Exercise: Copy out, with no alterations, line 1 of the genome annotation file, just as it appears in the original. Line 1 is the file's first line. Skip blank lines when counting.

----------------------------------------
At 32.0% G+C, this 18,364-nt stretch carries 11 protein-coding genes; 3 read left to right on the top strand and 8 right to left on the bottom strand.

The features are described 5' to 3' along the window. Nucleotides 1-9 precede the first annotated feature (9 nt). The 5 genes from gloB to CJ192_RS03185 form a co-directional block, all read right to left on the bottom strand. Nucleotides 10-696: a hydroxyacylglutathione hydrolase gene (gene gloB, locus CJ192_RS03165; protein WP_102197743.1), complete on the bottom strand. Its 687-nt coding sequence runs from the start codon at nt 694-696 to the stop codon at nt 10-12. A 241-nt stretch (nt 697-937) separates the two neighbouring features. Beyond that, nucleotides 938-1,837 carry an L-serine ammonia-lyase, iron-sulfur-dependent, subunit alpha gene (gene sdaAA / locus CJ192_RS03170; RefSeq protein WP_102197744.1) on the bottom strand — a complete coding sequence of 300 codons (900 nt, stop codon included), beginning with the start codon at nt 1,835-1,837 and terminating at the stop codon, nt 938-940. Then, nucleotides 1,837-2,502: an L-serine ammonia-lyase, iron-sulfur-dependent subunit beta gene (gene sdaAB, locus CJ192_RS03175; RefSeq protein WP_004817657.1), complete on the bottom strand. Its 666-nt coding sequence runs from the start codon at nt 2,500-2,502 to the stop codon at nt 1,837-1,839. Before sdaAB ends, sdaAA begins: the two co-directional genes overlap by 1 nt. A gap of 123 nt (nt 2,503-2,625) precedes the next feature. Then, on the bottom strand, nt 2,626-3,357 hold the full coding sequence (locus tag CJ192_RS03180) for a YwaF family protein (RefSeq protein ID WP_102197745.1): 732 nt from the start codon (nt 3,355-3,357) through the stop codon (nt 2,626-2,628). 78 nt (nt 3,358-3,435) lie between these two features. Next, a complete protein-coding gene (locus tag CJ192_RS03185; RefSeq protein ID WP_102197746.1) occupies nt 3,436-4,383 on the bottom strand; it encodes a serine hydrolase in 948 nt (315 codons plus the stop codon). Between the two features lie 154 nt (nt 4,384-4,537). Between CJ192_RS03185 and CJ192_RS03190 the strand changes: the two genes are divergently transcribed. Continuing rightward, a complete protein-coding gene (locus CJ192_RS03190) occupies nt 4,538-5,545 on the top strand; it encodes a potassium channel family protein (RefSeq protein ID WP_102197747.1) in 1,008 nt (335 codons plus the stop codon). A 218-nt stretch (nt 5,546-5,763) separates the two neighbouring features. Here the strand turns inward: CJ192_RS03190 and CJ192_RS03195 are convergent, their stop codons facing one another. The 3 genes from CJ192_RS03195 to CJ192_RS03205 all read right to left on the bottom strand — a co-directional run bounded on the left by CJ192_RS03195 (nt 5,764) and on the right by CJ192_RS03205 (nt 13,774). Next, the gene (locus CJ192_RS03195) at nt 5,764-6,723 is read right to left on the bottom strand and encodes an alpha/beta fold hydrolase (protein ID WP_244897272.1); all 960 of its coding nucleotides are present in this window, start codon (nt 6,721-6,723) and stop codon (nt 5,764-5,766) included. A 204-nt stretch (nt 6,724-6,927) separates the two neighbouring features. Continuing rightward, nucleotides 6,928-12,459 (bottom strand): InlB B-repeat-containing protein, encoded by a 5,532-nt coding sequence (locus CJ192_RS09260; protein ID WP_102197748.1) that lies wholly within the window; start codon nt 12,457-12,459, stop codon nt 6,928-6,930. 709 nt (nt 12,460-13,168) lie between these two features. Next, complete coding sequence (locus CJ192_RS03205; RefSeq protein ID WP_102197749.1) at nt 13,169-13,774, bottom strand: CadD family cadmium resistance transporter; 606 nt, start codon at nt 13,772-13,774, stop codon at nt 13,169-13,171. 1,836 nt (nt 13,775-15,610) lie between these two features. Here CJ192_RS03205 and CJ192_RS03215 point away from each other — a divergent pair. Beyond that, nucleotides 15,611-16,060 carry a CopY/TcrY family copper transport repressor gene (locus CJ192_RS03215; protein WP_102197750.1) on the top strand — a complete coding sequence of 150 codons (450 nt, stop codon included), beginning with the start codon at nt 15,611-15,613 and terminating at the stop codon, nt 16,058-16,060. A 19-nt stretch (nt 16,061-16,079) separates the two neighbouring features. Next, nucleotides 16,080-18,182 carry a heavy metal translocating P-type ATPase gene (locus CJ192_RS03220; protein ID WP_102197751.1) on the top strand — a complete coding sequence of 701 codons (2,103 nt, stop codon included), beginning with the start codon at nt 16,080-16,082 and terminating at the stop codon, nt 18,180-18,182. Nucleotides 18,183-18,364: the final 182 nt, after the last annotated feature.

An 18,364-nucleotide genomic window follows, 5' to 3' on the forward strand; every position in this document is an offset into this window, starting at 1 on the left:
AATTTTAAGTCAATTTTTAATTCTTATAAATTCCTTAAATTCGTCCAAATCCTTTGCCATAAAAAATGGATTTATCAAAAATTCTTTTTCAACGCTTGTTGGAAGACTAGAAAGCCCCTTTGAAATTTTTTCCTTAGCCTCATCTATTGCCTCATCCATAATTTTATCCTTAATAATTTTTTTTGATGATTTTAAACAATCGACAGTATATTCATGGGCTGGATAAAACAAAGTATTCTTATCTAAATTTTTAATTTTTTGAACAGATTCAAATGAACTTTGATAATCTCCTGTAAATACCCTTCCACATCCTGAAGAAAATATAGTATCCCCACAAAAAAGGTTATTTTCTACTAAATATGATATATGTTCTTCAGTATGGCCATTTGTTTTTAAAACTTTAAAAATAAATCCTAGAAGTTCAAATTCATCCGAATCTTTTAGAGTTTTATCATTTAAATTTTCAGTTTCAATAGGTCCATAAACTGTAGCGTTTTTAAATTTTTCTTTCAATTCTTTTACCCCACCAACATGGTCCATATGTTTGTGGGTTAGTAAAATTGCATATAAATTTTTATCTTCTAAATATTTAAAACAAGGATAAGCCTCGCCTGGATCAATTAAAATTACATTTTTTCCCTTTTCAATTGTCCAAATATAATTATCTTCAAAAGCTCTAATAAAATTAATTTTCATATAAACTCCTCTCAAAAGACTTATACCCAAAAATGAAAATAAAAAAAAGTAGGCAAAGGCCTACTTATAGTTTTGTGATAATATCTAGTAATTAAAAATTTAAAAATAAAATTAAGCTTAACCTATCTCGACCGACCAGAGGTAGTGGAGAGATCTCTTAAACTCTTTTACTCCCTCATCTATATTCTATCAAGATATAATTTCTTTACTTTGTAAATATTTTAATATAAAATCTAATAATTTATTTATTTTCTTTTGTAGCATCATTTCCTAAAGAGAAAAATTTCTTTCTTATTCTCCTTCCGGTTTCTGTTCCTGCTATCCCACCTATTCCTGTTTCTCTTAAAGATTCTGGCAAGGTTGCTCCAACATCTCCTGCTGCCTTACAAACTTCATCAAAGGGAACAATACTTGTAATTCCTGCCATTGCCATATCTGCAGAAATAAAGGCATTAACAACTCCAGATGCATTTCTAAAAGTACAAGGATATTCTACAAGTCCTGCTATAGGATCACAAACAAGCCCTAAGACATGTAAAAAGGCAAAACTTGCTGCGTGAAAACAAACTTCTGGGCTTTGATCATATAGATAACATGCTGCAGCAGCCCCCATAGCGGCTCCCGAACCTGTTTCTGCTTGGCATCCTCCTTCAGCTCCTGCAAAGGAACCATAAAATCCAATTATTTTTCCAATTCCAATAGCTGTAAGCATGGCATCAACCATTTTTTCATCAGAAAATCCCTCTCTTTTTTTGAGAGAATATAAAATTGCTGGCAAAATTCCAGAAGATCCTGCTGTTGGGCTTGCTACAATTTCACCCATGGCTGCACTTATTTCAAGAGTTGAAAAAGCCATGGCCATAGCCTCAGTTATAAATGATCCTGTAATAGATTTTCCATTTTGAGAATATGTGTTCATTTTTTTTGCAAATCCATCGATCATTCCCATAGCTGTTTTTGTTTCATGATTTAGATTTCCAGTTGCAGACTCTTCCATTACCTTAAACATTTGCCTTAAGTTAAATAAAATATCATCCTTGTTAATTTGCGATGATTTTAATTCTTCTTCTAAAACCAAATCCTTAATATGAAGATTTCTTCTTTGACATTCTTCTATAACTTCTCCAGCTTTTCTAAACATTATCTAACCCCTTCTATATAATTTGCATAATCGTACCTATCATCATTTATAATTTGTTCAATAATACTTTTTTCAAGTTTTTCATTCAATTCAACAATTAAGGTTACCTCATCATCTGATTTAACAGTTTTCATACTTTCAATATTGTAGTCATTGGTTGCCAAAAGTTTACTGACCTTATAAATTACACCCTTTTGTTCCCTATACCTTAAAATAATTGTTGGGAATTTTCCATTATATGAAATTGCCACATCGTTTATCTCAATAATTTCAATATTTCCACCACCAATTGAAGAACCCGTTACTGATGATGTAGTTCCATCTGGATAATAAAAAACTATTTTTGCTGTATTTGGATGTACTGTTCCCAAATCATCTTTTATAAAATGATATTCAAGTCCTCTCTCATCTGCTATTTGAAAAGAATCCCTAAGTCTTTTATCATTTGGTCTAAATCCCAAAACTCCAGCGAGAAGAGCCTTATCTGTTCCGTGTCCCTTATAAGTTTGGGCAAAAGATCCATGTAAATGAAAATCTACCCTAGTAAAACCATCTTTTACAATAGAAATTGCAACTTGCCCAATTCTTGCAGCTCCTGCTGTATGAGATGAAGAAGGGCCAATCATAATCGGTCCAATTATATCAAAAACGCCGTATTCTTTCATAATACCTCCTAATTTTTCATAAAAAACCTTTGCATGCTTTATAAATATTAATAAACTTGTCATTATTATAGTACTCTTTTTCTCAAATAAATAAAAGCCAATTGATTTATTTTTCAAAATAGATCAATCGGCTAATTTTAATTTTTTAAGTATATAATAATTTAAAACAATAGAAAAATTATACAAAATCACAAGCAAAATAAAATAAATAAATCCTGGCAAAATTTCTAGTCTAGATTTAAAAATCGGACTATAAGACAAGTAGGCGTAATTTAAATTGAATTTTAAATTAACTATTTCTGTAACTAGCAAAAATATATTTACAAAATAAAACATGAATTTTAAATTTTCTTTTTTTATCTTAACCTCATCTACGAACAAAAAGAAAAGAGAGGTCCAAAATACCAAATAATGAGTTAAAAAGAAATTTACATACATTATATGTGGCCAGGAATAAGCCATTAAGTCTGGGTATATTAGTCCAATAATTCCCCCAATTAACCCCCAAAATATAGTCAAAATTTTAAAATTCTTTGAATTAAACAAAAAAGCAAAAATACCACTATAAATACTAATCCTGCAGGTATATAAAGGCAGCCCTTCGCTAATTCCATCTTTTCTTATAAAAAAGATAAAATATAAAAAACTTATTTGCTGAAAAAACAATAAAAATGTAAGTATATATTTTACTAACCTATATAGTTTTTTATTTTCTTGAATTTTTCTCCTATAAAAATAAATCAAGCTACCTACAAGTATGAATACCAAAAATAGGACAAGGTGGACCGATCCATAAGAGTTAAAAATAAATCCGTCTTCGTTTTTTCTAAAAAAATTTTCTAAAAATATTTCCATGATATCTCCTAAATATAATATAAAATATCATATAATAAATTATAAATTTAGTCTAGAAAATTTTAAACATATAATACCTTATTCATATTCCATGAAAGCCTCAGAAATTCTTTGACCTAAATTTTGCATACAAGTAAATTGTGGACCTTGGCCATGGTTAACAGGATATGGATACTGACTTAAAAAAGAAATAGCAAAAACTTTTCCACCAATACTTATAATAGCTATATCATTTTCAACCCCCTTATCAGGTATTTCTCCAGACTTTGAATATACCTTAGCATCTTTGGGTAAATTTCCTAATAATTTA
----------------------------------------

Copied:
At 32.0% G+C, this 18,364-nt stretch carries 11 protein-coding genes; 3 read left to right on the top strand and 8 right to left on the bottom strand.